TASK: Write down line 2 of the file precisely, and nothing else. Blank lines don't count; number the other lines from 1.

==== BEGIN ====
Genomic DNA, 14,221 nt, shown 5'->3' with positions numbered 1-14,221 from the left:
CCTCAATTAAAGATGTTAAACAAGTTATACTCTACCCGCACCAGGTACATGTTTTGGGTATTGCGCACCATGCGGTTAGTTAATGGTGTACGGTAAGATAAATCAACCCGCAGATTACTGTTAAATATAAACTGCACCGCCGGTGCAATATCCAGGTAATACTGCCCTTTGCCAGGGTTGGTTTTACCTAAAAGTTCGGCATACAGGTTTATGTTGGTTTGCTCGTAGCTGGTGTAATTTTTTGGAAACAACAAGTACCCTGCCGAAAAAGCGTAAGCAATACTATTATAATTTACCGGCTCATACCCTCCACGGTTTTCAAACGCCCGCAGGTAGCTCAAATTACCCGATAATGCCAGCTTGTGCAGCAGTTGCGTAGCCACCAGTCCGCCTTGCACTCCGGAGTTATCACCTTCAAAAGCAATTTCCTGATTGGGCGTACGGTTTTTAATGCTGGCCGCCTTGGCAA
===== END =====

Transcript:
CCTCAATTAAAGATGTTAAACAAGTTATACTCTACCCGCACCAGGTACATGTTTTGGGTATTGCGCACCATGCGGTTAGTTAATGGTGTACGGTAAGATAAATCAACCCGCAGATTACTGTTAAATATAAACTGCACCGCCGGTGCAATATCCAGGTAATACTGCCCTTTGCCAGGGTTGGTTTTACCTAAAAGTTCGGCATACAGGTTTATGTTGGTTTGCTCGTAGCTGGTGTAATTTTTTGGAAACAACAAGTACCCTGCCGAAAAAGCGTAAGCAATACTATTATAATTTACCGGCTCATACCCTCCACGGTTTTCAAACGCCCGCAGGTAGCTCAAATTACCCGATAATGCCAGCTTGTGCAGCAGTTGCGTAGCCACCAGTCCGCCTTGCACTCCGGAGTTATCACCTTCAAAAGCAATTTCCTGATTGGGCGTACGGTTTTTAATGCTGGCCGCCTTGGCAA